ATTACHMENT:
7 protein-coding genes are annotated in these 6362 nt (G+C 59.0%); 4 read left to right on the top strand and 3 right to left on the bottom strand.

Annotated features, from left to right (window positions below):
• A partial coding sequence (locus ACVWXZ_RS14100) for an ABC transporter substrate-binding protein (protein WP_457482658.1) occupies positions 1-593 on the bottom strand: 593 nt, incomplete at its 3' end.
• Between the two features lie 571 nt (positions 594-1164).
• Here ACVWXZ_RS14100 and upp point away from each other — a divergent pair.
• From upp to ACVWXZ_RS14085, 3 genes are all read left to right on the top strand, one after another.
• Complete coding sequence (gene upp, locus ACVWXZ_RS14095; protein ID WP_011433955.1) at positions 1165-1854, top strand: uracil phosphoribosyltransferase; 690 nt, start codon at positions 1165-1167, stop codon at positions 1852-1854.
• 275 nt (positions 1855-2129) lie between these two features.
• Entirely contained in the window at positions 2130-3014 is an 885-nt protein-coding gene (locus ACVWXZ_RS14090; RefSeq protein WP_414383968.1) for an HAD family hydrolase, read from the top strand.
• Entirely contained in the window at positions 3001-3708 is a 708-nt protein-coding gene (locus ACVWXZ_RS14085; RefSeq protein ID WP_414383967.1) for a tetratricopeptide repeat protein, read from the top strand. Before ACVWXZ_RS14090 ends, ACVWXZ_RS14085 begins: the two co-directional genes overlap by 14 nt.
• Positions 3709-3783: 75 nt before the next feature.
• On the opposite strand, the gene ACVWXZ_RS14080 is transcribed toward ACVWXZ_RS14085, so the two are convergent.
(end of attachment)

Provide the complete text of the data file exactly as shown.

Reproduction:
7 protein-coding genes are annotated in these 6362 nt (G+C 59.0%); 4 read left to right on the top strand and 3 right to left on the bottom strand.

Annotated features, from left to right (window positions below):
• A partial coding sequence (locus ACVWXZ_RS14100) for an ABC transporter substrate-binding protein (protein WP_457482658.1) occupies positions 1-593 on the bottom strand: 593 nt, incomplete at its 3' end.
• Between the two features lie 571 nt (positions 594-1164).
• Here ACVWXZ_RS14100 and upp point away from each other — a divergent pair.
• From upp to ACVWXZ_RS14085, 3 genes are all read left to right on the top strand, one after another.
• Complete coding sequence (gene upp, locus ACVWXZ_RS14095; protein ID WP_011433955.1) at positions 1165-1854, top strand: uracil phosphoribosyltransferase; 690 nt, start codon at positions 1165-1167, stop codon at positions 1852-1854.
• 275 nt (positions 1855-2129) lie between these two features.
• Entirely contained in the window at positions 2130-3014 is an 885-nt protein-coding gene (locus ACVWXZ_RS14090; RefSeq protein WP_414383968.1) for an HAD family hydrolase, read from the top strand.
• Entirely contained in the window at positions 3001-3708 is a 708-nt protein-coding gene (locus ACVWXZ_RS14085; RefSeq protein ID WP_414383967.1) for a tetratricopeptide repeat protein, read from the top strand. Before ACVWXZ_RS14090 ends, ACVWXZ_RS14085 begins: the two co-directional genes overlap by 14 nt.
• Positions 3709-3783: 75 nt before the next feature.
• On the opposite strand, the gene ACVWXZ_RS14080 is transcribed toward ACVWXZ_RS14085, so the two are convergent.